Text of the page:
The second-tallest ridge top on the Blue Hill Peninsula, located at the core of a 11,000 acre unfragmented natural area. In 2010, we completed the acquisition of a large parcel of land that includes the northern and eastern slopes of Wallamatogus. Now we have the chance to protect an adjacent 273 acres that includes most of the Great Heath, the largest and most remote peatland on our Peninsula.
Thanks to a cooperative landowner and a generous donor, this summer we were able to secure a one-year option to purchase this land at its appraised value. We have until June 30, 2012 to the raise the additional $177,000 necessary to complete the purchase and cover other associated project costs.
The wetland values on this property are outstanding. The Great Heath is a large, intact peatland ecosystem comprised of a mosaic of wetland communities that host a variety of plant and animal species. It is a significant natural feature and freshwater source in the Bagaduce River watershed, an estuarine system of statewide significance.
This property includes habitat for inland wading birds and waterfowl designated as ‘high-value wildlife habitat’ by the Maine Department of Inland Fisheries and Wildlife. Many of the wetland types have been identified as decreasing and of high priority for protection by the U.S. Fish and Wildlife Service. The Maine Natural Area Program has also identified the Great Heath as worthy of conservation protection in a regional landscape analysis.
It addition to its wetland values, this parcel also includes a large area of upland forest on its eastern side that provides a buffer for the wetland and additional wildlife habitat. This upland complements the upland buffer provided by the parcel we previously purchased on the western side of the Heath. These upland areas provide us the opportunity to offer areas for low-impact recreation.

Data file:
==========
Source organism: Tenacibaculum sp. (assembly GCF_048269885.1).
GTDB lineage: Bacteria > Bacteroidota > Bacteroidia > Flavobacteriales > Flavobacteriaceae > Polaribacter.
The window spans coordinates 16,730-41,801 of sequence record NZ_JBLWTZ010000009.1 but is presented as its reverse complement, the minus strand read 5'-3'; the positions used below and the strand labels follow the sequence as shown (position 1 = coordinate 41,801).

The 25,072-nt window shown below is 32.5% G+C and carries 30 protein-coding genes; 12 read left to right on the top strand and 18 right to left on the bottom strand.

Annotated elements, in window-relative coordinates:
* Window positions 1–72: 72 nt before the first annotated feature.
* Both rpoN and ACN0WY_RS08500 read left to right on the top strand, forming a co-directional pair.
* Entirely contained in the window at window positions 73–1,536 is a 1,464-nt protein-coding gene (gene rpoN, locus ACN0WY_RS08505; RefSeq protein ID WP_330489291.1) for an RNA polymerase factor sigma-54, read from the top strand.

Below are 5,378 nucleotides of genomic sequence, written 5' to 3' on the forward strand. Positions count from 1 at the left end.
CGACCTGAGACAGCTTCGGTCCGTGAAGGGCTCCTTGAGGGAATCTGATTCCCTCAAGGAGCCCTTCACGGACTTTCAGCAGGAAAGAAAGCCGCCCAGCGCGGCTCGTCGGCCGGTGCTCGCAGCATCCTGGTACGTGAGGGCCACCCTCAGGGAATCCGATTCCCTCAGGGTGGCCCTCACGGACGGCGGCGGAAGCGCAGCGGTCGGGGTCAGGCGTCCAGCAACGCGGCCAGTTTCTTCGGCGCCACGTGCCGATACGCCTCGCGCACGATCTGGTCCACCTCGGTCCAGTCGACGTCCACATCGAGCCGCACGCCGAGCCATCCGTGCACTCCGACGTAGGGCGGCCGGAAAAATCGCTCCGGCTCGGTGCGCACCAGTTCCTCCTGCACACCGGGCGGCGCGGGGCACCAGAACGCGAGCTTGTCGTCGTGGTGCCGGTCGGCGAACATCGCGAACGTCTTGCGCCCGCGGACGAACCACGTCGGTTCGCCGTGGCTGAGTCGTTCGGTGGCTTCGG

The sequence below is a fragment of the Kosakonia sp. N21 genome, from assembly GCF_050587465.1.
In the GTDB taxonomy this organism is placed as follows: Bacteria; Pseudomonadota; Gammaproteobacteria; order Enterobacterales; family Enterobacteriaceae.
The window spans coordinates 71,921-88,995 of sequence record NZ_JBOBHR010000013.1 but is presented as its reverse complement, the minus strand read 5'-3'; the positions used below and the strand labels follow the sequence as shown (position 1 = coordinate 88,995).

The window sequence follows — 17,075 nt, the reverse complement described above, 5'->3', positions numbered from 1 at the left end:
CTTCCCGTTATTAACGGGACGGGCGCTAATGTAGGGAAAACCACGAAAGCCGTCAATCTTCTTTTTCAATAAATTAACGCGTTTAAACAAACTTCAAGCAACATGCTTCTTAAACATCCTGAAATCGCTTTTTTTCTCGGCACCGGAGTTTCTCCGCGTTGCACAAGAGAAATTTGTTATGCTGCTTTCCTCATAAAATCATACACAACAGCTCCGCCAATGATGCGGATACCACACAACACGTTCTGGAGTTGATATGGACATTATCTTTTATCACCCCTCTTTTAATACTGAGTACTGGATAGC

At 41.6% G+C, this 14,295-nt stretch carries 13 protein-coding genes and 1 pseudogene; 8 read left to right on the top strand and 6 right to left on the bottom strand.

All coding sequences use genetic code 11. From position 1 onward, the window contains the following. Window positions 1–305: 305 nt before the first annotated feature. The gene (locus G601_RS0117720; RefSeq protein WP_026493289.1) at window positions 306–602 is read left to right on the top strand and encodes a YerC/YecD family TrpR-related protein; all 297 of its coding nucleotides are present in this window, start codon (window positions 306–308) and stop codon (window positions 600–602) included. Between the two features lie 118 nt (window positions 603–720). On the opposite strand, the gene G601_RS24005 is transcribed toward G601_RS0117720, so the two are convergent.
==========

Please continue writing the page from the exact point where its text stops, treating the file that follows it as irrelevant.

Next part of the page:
Our efforts to protect Wallamatogus flow from a conservation planning report prepared for us by a prominent independent conservation planner in 2009. This report identified a series of ‘conservation focus areas’ on the Blue Hill Peninsula that are worthy of conservation because they encompass one or more intact landscapes and include a concentration of important conservation values. We are using the report to help guide our new land project work. The Wallamatogus area is one of these conservation focus areas.
If you would like to help us take advantage of this opportunity by making a financial contribution to this project, please let us know.